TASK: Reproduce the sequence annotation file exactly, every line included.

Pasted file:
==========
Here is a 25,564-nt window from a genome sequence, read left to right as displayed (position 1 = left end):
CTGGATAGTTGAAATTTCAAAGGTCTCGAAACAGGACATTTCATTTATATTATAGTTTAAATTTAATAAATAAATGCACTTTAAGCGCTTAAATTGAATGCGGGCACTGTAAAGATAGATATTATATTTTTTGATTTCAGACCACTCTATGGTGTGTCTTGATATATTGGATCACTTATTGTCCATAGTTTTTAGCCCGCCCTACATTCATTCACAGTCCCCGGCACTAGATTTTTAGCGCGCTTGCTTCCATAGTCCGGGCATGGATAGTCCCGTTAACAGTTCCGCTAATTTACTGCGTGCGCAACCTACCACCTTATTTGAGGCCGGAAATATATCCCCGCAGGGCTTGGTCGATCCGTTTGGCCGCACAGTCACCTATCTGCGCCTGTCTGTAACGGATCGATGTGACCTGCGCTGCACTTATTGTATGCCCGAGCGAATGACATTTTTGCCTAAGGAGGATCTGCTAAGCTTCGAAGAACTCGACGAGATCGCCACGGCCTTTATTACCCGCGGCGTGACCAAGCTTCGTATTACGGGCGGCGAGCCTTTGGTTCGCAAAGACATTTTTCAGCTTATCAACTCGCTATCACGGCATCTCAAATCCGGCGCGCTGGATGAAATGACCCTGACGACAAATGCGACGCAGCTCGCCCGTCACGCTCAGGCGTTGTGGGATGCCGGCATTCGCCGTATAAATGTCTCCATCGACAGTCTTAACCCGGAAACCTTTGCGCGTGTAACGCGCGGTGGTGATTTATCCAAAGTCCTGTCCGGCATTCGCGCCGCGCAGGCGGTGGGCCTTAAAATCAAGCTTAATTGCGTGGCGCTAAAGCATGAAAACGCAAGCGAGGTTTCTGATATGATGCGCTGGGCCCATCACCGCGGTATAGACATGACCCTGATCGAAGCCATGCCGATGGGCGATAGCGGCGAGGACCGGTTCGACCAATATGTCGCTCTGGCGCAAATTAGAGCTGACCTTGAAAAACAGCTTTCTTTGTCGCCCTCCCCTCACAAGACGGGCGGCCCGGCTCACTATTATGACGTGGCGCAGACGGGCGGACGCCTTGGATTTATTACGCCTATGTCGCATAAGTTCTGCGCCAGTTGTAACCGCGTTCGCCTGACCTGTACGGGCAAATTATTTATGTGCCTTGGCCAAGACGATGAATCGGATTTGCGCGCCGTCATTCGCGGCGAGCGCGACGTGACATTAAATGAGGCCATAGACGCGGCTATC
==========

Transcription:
Here is a 25,564-nt window from a genome sequence, read left to right as displayed (position 1 = left end):
CTGGATAGTTGAAATTTCAAAGGTCTCGAAACAGGACATTTCATTTATATTATAGTTTAAATTTAATAAATAAATGCACTTTAAGCGCTTAAATTGAATGCGGGCACTGTAAAGATAGATATTATATTTTTTGATTTCAGACCACTCTATGGTGTGTCTTGATATATTGGATCACTTATTGTCCATAGTTTTTAGCCCGCCCTACATTCATTCACAGTCCCCGGCACTAGATTTTTAGCGCGCTTGCTTCCATAGTCCGGGCATGGATAGTCCCGTTAACAGTTCCGCTAATTTACTGCGTGCGCAACCTACCACCTTATTTGAGGCCGGAAATATATCCCCGCAGGGCTTGGTCGATCCGTTTGGCCGCACAGTCACCTATCTGCGCCTGTCTGTAACGGATCGATGTGACCTGCGCTGCACTTATTGTATGCCCGAGCGAATGACATTTTTGCCTAAGGAGGATCTGCTAAGCTTCGAAGAACTCGACGAGATCGCCACGGCCTTTATTACCCGCGGCGTGACCAAGCTTCGTATTACGGGCGGCGAGCCTTTGGTTCGCAAAGACATTTTTCAGCTTATCAACTCGCTATCACGGCATCTCAAATCCGGCGCGCTGGATGAAATGACCCTGACGACAAATGCGACGCAGCTCGCCCGTCACGCTCAGGCGTTGTGGGATGCCGGCATTCGCCGTATAAATGTCTCCATCGACAGTCTTAACCCGGAAACCTTTGCGCGTGTAACGCGCGGTGGTGATTTATCCAAAGTCCTGTCCGGCATTCGCGCCGCGCAGGCGGTGGGCCTTAAAATCAAGCTTAATTGCGTGGCGCTAAAGCATGAAAACGCAAGCGAGGTTTCTGATATGATGCGCTGGGCCCATCACCGCGGTATAGACATGACCCTGATCGAAGCCATGCCGATGGGCGATAGCGGCGAGGACCGGTTCGACCAATATGTCGCTCTGGCGCAAATTAGAGCTGACCTTGAAAAACAGCTTTCTTTGTCGCCCTCCCCTCACAAGACGGGCGGCCCGGCTCACTATTATGACGTGGCGCAGACGGGCGGACGCCTTGGATTTATTACGCCTATGTCGCATAAGTTCTGCGCCAGTTGTAACCGCGTTCGCCTGACCTGTACGGGCAAATTATTTATGTGCCTTGGCCAAGACGATGAATCGGATTTGCGCGCCGTCATTCGCGGCGAGCGCGACGTGACATTAAATGAGGCCATAGACGCGGCTATC